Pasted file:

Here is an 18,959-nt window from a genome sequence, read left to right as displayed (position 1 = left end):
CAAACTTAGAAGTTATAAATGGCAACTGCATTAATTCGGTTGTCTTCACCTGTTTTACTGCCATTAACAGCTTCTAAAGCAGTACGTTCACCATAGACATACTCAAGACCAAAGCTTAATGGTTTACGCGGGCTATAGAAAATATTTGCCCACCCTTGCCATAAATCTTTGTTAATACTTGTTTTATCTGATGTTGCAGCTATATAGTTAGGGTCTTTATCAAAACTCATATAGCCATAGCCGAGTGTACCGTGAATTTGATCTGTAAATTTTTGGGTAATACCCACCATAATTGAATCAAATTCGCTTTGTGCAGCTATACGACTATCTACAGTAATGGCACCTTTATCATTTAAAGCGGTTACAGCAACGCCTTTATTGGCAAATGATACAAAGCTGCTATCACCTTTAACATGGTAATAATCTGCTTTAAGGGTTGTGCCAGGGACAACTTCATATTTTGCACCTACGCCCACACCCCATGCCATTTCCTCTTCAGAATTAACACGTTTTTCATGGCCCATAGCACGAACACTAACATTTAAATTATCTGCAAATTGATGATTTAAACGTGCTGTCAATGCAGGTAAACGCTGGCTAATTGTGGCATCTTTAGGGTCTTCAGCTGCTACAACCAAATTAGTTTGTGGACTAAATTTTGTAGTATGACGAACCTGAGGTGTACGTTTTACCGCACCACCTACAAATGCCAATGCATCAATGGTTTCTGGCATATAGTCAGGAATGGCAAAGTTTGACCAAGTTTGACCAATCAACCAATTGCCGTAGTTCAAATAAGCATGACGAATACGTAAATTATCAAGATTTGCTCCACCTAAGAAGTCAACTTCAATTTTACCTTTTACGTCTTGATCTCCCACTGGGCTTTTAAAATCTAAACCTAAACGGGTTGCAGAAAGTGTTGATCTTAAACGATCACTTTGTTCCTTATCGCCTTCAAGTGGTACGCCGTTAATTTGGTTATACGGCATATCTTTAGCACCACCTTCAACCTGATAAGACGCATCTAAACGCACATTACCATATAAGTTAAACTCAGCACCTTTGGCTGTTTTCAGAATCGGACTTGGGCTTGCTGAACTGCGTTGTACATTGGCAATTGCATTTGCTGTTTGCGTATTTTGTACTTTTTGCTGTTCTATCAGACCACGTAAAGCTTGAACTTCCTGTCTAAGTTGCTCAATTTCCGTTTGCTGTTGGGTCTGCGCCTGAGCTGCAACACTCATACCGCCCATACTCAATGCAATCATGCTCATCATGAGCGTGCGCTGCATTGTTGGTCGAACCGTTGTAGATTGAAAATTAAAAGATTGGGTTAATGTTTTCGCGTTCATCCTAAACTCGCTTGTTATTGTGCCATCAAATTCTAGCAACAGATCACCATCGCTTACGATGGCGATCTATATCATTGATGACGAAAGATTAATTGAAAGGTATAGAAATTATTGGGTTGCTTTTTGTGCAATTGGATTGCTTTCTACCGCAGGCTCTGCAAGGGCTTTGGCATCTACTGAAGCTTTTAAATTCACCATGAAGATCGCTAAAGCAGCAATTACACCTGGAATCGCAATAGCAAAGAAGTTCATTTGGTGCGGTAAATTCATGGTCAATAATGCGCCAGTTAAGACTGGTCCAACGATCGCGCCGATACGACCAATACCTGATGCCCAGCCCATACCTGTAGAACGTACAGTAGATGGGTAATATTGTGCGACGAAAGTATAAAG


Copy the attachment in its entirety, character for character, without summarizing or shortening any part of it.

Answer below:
Here is an 18,959-nt window from a genome sequence, read left to right as displayed (position 1 = left end):
CAAACTTAGAAGTTATAAATGGCAACTGCATTAATTCGGTTGTCTTCACCTGTTTTACTGCCATTAACAGCTTCTAAAGCAGTACGTTCACCATAGACATACTCAAGACCAAAGCTTAATGGTTTACGCGGGCTATAGAAAATATTTGCCCACCCTTGCCATAAATCTTTGTTAATACTTGTTTTATCTGATGTTGCAGCTATATAGTTAGGGTCTTTATCAAAACTCATATAGCCATAGCCGAGTGTACCGTGAATTTGATCTGTAAATTTTTGGGTAATACCCACCATAATTGAATCAAATTCGCTTTGTGCAGCTATACGACTATCTACAGTAATGGCACCTTTATCATTTAAAGCGGTTACAGCAACGCCTTTATTGGCAAATGATACAAAGCTGCTATCACCTTTAACATGGTAATAATCTGCTTTAAGGGTTGTGCCAGGGACAACTTCATATTTTGCACCTACGCCCACACCCCATGCCATTTCCTCTTCAGAATTAACACGTTTTTCATGGCCCATAGCACGAACACTAACATTTAAATTATCTGCAAATTGATGATTTAAACGTGCTGTCAATGCAGGTAAACGCTGGCTAATTGTGGCATCTTTAGGGTCTTCAGCTGCTACAACCAAATTAGTTTGTGGACTAAATTTTGTAGTATGACGAACCTGAGGTGTACGTTTTACCGCACCACCTACAAATGCCAATGCATCAATGGTTTCTGGCATATAGTCAGGAATGGCAAAGTTTGACCAAGTTTGACCAATCAACCAATTGCCGTAGTTCAAATAAGCATGACGAATACGTAAATTATCAAGATTTGCTCCACCTAAGAAGTCAACTTCAATTTTACCTTTTACGTCTTGATCTCCCACTGGGCTTTTAAAATCTAAACCTAAACGGGTTGCAGAAAGTGTTGATCTTAAACGATCACTTTGTTCCTTATCGCCTTCAAGTGGTACGCCGTTAATTTGGTTATACGGCATATCTTTAGCACCACCTTCAACCTGATAAGACGCATCTAAACGCACATTACCATATAAGTTAAACTCAGCACCTTTGGCTGTTTTCAGAATCGGACTTGGGCTTGCTGAACTGCGTTGTACATTGGCAATTGCATTTGCTGTTTGCGTATTTTGTACTTTTTGCTGTTCTATCAGACCACGTAAAGCTTGAACTTCCTGTCTAAGTTGCTCAATTTCCGTTTGCTGTTGGGTCTGCGCCTGAGCTGCAACACTCATACCGCCCATACTCAATGCAATCATGCTCATCATGAGCGTGCGCTGCATTGTTGGTCGAACCGTTGTAGATTGAAAATTAAAAGATTGGGTTAATGTTTTCGCGTTCATCCTAAACTCGCTTGTTATTGTGCCATCAAATTCTAGCAACAGATCACCATCGCTTACGATGGCGATCTATATCATTGATGACGAAAGATTAATTGAAAGGTATAGAAATTATTGGGTTGCTTTTTGTGCAATTGGATTGCTTTCTACCGCAGGCTCTGCAAGGGCTTTGGCATCTACTGAAGCTTTTAAATTCACCATGAAGATCGCTAAAGCAGCAATTACACCTGGAATCGCAATAGCAAAGAAGTTCATTTGGTGCGGTAAATTCATGGTCAATAATGCGCCAGTTAAGACTGGTCCAACGATCGCGCCGATACGACCAATACCTGATGCCCAGCCCATACCTGTAGAACGTACAGTAGATGGGTAATATTGTGCGACGAAAGTATAAAG